Question special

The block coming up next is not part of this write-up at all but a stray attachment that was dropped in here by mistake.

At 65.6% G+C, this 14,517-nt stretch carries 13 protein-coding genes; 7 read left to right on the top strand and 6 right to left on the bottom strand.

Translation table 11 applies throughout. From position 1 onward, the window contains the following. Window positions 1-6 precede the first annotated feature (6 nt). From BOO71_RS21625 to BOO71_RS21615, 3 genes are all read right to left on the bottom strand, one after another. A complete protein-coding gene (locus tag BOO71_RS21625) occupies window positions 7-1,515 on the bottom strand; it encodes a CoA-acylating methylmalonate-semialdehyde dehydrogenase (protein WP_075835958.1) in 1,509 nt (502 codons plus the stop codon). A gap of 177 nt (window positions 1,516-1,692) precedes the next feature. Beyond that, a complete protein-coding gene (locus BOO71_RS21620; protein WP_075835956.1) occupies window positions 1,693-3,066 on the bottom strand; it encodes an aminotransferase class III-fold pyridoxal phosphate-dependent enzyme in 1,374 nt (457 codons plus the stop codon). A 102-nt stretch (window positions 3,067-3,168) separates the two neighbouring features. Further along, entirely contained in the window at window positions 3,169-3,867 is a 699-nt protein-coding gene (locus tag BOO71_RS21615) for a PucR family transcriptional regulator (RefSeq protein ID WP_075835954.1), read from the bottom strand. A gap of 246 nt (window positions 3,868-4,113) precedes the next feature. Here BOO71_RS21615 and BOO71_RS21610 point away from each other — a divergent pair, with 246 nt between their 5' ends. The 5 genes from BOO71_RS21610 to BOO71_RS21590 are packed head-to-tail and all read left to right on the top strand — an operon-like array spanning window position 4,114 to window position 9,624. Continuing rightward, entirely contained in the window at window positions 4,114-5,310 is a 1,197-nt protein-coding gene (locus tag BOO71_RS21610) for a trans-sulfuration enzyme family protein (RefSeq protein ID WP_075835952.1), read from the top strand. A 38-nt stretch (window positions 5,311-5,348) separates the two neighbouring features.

As noted in my previous question, most of the mitochondrial proteins are encoded by nuclear DNA and not mtDNA. Certain types of mitochondrial disease arise not from primary defects with the mitochondria, but rather from mutations in the genome that are associated with mitochondrial function. This causes the same mitochondrial-deficient phenotype as mutations in mtDNA, but because mutations such as in PGC1 are not localized to the mitochondria, patients would not benefit from a mitochondrial donation. Will patients with mitochondrial diseases who would not benefit from the procedure be screened out? Is this technically feasible? Would the pathophysiology of each candidate's disease need to be worked out in order to only provide treatment to those who stand to benefit?